Britain’s prime minister has said more concrete evidence that Syria has used chemical arms is needed to prompt Western military action. Meanwhile, a UN chemical investigation team has still not been allowed into Syria.
British Prime Minister David Cameron told the BBC on Friday that there was limited but growing evidence of chemical weapons' use by forces loyal to President Bashar al-Assad's regime.
"It is very disturbing what we are seeing," Cameron said. "It's limited evidence but there's growing evidence, that we have seen too, of the use of chemical weapons, probably by the regime."
His comments came one day after the US reported that Syria had likely used chemical weapons against rebel forces, but emphasized that spy agencies were still not 100 percent sure of the assessment. The chemical used is believed to be sarin, a highly toxic nerve agent.
At the start of the inquiry, President Barack Obama said that any evidence that the regime has used chemical weapons would be a "game changer."
"This is extremely serious, and I think what President Obama said was absolutely right - that this should form for the international community a red line for us to do more," Cameron said.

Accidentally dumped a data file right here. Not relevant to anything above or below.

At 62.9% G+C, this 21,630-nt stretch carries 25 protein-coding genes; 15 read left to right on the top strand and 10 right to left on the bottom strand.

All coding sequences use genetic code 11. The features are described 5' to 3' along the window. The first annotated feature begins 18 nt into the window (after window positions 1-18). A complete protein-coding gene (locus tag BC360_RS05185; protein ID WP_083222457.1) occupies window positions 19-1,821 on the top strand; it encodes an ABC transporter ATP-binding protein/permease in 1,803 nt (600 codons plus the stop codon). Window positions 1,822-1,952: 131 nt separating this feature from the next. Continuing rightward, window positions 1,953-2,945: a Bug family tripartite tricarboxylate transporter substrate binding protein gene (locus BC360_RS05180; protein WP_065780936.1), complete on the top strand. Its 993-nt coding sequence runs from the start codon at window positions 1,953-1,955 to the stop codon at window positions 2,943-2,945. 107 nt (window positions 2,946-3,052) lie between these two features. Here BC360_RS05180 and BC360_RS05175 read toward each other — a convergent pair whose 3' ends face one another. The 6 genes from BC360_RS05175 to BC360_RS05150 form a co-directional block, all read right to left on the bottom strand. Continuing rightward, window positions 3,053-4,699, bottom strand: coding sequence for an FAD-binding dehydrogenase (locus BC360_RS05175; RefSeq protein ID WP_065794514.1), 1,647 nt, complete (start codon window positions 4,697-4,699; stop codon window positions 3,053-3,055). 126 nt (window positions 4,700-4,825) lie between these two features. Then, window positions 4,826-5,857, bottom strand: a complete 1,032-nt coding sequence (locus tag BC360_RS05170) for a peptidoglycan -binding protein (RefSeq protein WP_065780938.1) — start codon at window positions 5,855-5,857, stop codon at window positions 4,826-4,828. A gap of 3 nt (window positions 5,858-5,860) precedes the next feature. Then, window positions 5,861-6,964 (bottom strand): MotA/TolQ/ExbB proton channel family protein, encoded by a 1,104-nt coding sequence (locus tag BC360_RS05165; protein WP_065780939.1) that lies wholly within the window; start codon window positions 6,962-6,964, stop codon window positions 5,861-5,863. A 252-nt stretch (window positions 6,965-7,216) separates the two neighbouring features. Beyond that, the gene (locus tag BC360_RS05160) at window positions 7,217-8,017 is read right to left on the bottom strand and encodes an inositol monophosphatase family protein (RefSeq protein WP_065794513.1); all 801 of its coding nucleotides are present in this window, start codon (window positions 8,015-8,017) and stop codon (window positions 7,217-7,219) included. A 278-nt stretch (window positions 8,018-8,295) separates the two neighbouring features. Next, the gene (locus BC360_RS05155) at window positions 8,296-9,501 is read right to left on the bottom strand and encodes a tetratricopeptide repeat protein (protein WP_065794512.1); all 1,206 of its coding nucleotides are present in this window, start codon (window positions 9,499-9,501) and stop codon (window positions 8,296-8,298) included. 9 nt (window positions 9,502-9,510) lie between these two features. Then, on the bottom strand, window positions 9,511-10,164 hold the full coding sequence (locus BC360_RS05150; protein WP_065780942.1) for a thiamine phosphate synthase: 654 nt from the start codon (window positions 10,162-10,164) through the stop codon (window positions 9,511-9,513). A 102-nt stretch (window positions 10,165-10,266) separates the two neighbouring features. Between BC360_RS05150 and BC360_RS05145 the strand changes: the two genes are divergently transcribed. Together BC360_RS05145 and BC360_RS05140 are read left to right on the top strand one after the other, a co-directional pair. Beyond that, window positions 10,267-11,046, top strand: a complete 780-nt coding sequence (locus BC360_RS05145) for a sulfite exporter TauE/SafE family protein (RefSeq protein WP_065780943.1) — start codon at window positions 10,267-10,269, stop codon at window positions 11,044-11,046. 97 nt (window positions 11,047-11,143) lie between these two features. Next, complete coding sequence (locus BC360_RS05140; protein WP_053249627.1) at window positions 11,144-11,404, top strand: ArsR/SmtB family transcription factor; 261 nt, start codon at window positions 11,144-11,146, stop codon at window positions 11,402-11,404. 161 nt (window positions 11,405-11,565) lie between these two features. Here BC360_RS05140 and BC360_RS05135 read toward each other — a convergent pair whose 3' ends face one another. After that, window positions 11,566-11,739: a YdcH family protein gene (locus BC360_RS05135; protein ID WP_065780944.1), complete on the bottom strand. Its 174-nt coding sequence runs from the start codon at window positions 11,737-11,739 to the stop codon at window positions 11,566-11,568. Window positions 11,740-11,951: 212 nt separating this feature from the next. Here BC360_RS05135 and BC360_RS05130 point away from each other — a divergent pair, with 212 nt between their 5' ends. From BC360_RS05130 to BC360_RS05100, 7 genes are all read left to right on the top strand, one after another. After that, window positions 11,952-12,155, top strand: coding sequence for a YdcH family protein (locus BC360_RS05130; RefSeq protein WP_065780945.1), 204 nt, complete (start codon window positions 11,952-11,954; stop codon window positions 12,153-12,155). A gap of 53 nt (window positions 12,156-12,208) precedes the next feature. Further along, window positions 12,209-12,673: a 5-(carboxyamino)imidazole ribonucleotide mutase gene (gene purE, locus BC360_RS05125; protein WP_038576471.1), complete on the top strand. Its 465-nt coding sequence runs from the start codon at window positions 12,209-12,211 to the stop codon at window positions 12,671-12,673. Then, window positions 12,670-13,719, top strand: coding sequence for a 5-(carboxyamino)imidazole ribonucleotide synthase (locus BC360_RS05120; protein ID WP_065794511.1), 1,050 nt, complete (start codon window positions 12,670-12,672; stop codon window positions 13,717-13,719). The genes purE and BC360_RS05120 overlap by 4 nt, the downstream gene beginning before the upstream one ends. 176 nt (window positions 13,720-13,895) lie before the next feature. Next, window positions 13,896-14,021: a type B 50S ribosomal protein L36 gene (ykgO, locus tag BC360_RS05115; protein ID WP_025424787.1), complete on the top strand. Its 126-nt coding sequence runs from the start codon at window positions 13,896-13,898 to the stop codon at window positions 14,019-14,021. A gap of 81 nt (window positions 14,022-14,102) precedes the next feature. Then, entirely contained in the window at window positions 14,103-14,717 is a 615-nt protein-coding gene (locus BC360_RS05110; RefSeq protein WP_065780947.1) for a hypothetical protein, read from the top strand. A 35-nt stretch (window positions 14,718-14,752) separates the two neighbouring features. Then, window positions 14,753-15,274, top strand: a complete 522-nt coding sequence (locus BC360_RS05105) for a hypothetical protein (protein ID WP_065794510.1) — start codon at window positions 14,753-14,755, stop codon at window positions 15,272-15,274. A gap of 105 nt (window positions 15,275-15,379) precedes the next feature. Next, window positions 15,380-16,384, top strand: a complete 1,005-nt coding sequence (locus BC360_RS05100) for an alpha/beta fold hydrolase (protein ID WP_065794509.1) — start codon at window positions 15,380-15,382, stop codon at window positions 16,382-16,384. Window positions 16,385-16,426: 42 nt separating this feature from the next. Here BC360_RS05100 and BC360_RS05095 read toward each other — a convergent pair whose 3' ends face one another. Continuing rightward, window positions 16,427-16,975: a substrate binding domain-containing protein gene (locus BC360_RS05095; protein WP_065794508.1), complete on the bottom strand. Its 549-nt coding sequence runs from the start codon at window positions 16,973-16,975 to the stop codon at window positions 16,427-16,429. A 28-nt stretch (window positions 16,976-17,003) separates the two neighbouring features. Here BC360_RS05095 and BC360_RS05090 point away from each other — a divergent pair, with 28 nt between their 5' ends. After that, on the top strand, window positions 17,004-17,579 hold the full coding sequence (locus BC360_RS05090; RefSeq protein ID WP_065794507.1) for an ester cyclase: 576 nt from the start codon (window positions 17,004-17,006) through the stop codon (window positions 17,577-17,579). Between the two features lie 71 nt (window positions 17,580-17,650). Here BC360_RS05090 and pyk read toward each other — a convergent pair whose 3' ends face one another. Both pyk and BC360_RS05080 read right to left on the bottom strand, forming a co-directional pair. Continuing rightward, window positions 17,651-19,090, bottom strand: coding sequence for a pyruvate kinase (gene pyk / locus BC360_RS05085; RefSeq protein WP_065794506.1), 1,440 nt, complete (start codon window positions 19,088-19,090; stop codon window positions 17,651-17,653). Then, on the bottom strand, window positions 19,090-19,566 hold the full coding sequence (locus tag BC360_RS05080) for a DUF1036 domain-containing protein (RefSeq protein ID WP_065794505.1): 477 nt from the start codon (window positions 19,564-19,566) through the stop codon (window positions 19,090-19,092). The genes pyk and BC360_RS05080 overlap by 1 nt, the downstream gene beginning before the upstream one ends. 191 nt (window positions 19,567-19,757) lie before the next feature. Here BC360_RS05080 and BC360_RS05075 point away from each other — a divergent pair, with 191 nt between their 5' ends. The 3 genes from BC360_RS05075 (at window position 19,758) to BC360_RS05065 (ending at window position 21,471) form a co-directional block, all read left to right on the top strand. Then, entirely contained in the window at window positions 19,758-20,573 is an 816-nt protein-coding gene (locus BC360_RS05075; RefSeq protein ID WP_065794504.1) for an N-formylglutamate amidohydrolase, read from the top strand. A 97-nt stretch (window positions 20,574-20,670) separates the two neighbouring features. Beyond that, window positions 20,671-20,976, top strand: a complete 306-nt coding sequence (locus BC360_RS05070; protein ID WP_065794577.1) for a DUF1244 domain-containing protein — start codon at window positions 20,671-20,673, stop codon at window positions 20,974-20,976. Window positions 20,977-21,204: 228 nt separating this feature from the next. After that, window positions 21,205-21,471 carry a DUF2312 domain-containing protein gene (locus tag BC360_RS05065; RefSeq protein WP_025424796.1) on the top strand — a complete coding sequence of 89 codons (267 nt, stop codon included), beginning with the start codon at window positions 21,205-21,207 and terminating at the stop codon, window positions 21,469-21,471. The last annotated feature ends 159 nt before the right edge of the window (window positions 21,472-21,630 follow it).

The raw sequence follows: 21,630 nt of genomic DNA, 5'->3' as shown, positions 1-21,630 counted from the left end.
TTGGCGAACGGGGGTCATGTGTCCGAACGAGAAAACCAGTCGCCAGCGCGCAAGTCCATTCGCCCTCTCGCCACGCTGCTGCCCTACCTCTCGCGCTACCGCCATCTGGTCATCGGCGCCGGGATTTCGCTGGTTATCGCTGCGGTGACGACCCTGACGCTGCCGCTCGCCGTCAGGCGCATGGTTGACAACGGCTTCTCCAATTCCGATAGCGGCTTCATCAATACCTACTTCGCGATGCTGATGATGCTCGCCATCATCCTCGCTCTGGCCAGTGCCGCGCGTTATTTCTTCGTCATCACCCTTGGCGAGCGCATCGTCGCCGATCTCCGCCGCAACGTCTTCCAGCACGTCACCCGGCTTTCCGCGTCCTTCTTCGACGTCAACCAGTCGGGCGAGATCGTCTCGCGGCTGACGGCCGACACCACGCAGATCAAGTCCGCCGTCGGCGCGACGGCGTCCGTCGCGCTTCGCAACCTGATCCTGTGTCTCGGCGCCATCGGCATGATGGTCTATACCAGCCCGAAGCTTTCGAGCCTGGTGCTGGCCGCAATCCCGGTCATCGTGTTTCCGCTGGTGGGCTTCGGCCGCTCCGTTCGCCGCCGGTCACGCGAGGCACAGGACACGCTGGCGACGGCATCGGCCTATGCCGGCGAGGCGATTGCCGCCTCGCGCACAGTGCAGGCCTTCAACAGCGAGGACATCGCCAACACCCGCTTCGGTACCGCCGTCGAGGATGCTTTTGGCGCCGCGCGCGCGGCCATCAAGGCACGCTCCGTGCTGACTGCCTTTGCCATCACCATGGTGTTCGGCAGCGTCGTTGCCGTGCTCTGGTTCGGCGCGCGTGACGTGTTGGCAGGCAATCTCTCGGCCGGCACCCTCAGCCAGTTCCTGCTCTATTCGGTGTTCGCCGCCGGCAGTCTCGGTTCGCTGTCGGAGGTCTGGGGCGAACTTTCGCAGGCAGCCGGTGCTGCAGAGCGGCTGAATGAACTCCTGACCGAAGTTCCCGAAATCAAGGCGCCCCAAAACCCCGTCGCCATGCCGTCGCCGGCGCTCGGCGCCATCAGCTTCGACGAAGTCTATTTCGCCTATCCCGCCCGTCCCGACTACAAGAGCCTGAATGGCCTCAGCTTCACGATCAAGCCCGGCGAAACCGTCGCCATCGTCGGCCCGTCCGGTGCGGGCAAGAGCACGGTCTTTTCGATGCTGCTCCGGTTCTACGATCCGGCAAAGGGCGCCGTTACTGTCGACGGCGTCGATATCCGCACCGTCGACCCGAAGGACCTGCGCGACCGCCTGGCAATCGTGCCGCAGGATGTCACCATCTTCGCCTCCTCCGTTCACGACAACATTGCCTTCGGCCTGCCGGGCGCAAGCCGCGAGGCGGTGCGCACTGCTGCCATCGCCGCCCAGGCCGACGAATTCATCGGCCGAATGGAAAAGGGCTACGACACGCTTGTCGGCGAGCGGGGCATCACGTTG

Cameron stopped short of calling for military action. "I don't want to see that and I don't think that is likely to happen, but I think we can step up the pressure on the regime, work with our partners, work with the opposition in order to bring about the right outcome."
Calling the alleged actions “appalling” he said more evidence needs to be gathered.
"In my view what we need to do ... is shape that opposition, work with them, train them, mentor them, help them so we put the pressure on the regime and so we can bring this to an end," he said.
Britain's Foreign Office confirmed Thursday it also had "limited but persuasive" evidence of the use of chemical agents in the conflict, which has left more than 70,000 dead since March 2011, according to the United Nations.
Government forces and rebels have accused each other of using chemical weapons. The United Nations has set up a mission to investigate the allegations. However, Syria has refused to allow the UN team into the country.
EU waiting for definitive evidence
Meanwhile, the European Union anounced that it was waiting for more definitive evidence on whether the regime had used chemical weapons.
"We are still monitoring this along with our international partners to see what has really happened because it doesn't seem entirely clear at this point in time," said Michael Mann, a spokesman for EU foreign policy chief Catherine Ashton.
"The line we have is very, very simple: that any use of chemical weapons in any circumstances is, of course, completely unacceptable," he said.
hc/jm (AFP, dpa)